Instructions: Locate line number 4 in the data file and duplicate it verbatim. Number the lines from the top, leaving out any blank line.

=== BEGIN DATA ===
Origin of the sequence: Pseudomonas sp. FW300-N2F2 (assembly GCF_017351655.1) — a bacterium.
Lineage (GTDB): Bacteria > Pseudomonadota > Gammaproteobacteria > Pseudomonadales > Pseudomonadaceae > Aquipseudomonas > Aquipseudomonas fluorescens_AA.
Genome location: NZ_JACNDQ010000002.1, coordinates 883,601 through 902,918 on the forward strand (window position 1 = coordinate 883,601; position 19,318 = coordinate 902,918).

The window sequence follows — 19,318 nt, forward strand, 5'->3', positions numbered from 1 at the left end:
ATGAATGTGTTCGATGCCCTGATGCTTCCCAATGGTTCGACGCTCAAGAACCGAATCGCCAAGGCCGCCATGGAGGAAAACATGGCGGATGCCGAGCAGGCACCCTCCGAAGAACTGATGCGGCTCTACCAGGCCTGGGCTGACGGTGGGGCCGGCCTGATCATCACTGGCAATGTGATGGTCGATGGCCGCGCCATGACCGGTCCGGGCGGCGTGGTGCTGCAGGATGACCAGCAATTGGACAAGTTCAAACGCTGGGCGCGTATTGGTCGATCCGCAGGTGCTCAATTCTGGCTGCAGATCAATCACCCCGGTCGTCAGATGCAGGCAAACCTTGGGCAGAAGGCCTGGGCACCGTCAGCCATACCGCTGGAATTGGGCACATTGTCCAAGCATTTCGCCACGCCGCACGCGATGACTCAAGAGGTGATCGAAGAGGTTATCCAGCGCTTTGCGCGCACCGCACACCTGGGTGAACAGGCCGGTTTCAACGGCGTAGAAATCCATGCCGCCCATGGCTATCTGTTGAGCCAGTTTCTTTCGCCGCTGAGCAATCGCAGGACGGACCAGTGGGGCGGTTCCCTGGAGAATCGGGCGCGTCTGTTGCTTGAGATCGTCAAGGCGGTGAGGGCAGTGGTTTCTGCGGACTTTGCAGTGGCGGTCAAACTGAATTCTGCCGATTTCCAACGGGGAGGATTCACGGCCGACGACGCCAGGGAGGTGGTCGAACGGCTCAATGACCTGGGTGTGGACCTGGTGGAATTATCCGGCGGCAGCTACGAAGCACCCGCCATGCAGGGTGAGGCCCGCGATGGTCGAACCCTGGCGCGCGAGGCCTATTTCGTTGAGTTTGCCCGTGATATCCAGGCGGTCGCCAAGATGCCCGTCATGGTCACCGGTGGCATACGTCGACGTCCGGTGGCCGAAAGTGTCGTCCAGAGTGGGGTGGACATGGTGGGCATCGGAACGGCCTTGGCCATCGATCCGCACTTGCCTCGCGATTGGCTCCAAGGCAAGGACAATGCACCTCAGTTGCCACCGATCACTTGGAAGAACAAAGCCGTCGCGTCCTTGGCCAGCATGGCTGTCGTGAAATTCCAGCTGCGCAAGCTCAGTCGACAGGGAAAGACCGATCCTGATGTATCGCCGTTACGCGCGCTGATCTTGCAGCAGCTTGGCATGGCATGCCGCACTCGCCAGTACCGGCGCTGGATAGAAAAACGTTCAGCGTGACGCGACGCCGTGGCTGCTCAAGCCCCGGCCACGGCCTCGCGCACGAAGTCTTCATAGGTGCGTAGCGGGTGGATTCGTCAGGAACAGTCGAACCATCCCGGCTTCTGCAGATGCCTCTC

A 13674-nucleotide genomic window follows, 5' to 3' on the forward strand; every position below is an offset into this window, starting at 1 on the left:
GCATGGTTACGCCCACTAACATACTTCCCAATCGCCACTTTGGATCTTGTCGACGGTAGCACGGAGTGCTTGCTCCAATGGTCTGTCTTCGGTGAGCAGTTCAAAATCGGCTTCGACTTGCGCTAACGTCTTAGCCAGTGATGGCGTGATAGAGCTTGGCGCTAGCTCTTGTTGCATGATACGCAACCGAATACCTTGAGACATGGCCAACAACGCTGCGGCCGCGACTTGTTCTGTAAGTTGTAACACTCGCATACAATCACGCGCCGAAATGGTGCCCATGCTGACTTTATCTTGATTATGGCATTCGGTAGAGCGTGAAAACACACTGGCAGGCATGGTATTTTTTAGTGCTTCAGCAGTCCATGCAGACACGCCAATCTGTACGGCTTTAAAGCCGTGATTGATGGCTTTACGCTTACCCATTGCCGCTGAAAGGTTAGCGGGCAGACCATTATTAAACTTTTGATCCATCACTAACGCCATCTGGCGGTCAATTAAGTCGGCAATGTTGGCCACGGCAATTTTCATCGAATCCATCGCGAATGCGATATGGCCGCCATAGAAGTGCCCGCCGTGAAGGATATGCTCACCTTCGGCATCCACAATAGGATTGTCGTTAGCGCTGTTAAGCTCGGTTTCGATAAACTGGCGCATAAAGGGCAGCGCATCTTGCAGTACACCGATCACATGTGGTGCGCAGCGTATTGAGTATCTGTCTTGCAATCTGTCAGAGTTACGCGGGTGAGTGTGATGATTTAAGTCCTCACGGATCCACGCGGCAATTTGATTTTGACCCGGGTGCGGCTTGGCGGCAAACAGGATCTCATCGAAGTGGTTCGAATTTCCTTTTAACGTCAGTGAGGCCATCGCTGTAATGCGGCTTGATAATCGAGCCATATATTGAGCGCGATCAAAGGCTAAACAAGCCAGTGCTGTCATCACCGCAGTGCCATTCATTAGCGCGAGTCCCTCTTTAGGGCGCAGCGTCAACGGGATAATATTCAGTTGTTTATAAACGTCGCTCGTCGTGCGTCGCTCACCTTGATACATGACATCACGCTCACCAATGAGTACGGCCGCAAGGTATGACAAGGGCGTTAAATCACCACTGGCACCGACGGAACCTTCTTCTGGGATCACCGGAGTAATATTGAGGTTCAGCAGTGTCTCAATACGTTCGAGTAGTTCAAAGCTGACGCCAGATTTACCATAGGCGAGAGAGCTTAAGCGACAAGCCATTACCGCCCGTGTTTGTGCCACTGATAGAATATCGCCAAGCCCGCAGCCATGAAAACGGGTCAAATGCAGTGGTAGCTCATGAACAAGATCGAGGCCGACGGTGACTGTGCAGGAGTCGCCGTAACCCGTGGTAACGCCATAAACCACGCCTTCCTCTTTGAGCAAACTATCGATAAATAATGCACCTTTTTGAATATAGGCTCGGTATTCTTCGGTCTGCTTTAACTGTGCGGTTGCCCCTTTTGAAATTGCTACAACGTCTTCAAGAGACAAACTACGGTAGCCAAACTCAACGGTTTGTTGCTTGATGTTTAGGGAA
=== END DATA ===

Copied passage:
The window sequence follows — 19,318 nt, forward strand, 5'->3', positions numbered from 1 at the left end: